A one tank water heater solar fraction is 60-70%. The advantage is that the tank is on the building's interior where  it is protected from the elements and is not a visual factor. The disadvantage with a one tank system with a pump is that heat tends to migrate down quite rapidly, so more back-up heat than necessary is used. The two-tank system is the most common and you have a separate solar heating system from back-up system. The solar heating fraction is 60-70%. The disadvantage is that solar heat only goes to the back-up tank when hot water is used, so if one goes on vacation one might as well not have a solar water heater.

Improvement is possible in the tank system configurations. A more optimized configuration combining the best of all active systems is the use of a double set of tanks. In this setup one tank is mounted above the other and hot and cold water is exchanged between them tanks whenever the solar tank is hotter than the back-up tank and during period of less use such as a vacation when no back-up heat is needed. This set of chimneys act as a thermal diode where heat can flow up but not down. Solar heating fraction is 80-90%.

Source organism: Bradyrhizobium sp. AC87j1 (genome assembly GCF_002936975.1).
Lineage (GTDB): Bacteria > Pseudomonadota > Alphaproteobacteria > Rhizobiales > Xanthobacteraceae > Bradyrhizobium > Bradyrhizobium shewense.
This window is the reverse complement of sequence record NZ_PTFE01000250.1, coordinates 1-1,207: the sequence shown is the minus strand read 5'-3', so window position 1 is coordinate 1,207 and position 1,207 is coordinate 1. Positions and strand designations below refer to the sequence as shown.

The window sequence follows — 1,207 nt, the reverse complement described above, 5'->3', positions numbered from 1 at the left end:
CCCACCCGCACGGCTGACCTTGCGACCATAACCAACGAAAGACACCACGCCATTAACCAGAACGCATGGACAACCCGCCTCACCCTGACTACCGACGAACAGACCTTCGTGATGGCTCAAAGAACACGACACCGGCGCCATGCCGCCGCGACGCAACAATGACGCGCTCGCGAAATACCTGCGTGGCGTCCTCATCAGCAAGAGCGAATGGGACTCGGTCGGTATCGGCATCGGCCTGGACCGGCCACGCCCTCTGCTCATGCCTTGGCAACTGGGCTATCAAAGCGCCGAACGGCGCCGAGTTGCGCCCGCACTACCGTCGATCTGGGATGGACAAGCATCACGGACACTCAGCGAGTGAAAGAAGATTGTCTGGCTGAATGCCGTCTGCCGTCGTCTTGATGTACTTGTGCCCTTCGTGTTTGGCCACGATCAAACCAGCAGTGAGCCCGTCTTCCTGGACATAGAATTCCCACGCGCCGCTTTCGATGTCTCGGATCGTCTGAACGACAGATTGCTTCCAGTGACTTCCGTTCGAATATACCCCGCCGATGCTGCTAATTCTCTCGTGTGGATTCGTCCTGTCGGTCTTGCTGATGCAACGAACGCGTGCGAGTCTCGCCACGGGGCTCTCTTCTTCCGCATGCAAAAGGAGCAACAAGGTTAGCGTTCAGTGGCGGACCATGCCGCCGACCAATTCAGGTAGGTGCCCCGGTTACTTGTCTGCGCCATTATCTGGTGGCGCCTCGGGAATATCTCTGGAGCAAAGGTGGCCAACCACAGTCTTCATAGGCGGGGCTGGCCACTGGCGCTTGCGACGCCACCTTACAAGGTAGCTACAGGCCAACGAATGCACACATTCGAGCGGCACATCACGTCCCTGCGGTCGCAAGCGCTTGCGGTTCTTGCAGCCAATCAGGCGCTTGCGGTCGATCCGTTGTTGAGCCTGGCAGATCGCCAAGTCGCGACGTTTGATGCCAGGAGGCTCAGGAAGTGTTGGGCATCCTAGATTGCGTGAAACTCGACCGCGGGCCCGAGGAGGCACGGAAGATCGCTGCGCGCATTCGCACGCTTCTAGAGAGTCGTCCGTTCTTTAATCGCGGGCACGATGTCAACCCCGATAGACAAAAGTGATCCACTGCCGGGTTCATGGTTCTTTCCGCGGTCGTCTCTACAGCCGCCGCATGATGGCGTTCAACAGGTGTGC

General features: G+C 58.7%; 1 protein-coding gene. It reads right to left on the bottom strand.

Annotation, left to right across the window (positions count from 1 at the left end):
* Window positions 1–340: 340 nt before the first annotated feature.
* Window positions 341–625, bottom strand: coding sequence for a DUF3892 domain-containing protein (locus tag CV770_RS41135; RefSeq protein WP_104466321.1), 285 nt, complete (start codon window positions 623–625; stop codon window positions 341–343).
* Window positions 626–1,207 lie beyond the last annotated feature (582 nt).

Water consumption varies greatly from day to day, although most systems assume that it is always the same. To account for the consumption variability the total volume of tanks should be 40% larger than the average daily hot water consumption.

Solar Sales can help integrate solar water heating into your home or business. Give us a call or send an email for more information. Toll free 1800-771-2288 or

Friday, July 8, 2011

Energy Star Appliances

 As you know, when you have a solar energy system every watt being used is monitored. Get the most out of your solar energy system by installing Energy Star appliances! Reduce your electrical load and be energy efficient. UL listed solar panels, inverters, and deep cycle batteries for back up power are all available on our website

Ever wonder how a product earns the Energy Star label?